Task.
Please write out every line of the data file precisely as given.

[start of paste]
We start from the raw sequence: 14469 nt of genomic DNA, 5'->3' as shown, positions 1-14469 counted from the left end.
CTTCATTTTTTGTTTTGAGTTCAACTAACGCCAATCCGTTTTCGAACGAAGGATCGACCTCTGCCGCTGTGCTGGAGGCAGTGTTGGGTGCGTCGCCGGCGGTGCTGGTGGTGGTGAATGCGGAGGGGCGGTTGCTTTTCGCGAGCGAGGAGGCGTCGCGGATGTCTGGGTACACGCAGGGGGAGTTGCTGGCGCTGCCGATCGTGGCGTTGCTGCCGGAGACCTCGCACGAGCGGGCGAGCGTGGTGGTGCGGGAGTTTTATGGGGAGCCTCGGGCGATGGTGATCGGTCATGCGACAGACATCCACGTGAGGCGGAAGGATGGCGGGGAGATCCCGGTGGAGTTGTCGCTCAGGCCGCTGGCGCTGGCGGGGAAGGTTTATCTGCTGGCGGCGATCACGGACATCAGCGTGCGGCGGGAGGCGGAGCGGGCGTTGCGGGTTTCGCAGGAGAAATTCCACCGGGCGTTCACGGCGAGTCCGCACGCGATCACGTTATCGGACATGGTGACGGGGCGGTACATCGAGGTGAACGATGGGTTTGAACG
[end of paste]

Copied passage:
We start from the raw sequence: 14469 nt of genomic DNA, 5'->3' as shown, positions 1-14469 counted from the left end.
CTTCATTTTTTGTTTTGAGTTCAACTAACGCCAATCCGTTTTCGAACGAAGGATCGACCTCTGCCGCTGTGCTGGAGGCAGTGTTGGGTGCGTCGCCGGCGGTGCTGGTGGTGGTGAATGCGGAGGGGCGGTTGCTTTTCGCGAGCGAGGAGGCGTCGCGGATGTCTGGGTACACGCAGGGGGAGTTGCTGGCGCTGCCGATCGTGGCGTTGCTGCCGGAGACCTCGCACGAGCGGGCGAGCGTGGTGGTGCGGGAGTTTTATGGGGAGCCTCGGGCGATGGTGATCGGTCATGCGACAGACATCCACGTGAGGCGGAAGGATGGCGGGGAGATCCCGGTGGAGTTGTCGCTCAGGCCGCTGGCGCTGGCGGGGAAGGTTTATCTGCTGGCGGCGATCACGGACATCAGCGTGCGGCGGGAGGCGGAGCGGGCGTTGCGGGTTTCGCAGGAGAAATTCCACCGGGCGTTCACGGCGAGTCCGCACGCGATCACGTTATCGGACATGGTGACGGGGCGGTACATCGAGGTGAACGATGGGTTTGAACG